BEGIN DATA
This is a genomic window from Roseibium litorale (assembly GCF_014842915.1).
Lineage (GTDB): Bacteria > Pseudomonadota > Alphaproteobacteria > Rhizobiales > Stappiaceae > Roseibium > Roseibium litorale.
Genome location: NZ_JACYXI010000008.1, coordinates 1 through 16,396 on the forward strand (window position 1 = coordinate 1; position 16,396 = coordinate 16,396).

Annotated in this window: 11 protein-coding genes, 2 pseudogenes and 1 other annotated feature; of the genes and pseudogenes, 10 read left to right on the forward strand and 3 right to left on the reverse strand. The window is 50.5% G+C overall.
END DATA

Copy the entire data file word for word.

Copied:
This is a genomic window from Roseibium litorale (assembly GCF_014842915.1).
Lineage (GTDB): Bacteria > Pseudomonadota > Alphaproteobacteria > Rhizobiales > Stappiaceae > Roseibium > Roseibium litorale.
Genome location: NZ_JACYXI010000008.1, coordinates 1 through 16,396 on the forward strand (window position 1 = coordinate 1; position 16,396 = coordinate 16,396).

Annotated in this window: 11 protein-coding genes, 2 pseudogenes and 1 other annotated feature; of the genes and pseudogenes, 10 read left to right on the forward strand and 3 right to left on the reverse strand. The window is 50.5% G+C overall.